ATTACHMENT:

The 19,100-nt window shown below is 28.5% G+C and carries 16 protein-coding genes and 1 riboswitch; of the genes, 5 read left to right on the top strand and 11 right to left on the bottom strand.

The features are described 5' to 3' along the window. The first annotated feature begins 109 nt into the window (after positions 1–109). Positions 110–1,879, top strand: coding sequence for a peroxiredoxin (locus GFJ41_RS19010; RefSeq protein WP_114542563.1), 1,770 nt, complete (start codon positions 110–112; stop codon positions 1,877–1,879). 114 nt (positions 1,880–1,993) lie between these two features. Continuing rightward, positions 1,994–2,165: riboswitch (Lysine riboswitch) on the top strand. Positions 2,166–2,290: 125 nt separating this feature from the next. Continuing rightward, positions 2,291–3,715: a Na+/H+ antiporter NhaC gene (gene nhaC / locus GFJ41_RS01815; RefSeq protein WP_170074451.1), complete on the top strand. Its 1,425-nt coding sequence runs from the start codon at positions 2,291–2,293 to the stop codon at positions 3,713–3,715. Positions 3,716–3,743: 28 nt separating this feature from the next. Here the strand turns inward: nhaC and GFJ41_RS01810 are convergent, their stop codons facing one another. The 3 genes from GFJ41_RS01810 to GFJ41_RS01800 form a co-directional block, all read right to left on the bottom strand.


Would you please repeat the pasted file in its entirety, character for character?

The 19,100-nt window shown below is 28.5% G+C and carries 16 protein-coding genes and 1 riboswitch; of the genes, 5 read left to right on the top strand and 11 right to left on the bottom strand.

The features are described 5' to 3' along the window. The first annotated feature begins 109 nt into the window (after positions 1–109). Positions 110–1,879, top strand: coding sequence for a peroxiredoxin (locus GFJ41_RS19010; RefSeq protein WP_114542563.1), 1,770 nt, complete (start codon positions 110–112; stop codon positions 1,877–1,879). 114 nt (positions 1,880–1,993) lie between these two features. Continuing rightward, positions 1,994–2,165: riboswitch (Lysine riboswitch) on the top strand. Positions 2,166–2,290: 125 nt separating this feature from the next. Continuing rightward, positions 2,291–3,715: a Na+/H+ antiporter NhaC gene (gene nhaC / locus GFJ41_RS01815; RefSeq protein WP_170074451.1), complete on the top strand. Its 1,425-nt coding sequence runs from the start codon at positions 2,291–2,293 to the stop codon at positions 3,713–3,715. Positions 3,716–3,743: 28 nt separating this feature from the next. Here the strand turns inward: nhaC and GFJ41_RS01810 are convergent, their stop codons facing one another. The 3 genes from GFJ41_RS01810 to GFJ41_RS01800 form a co-directional block, all read right to left on the bottom strand.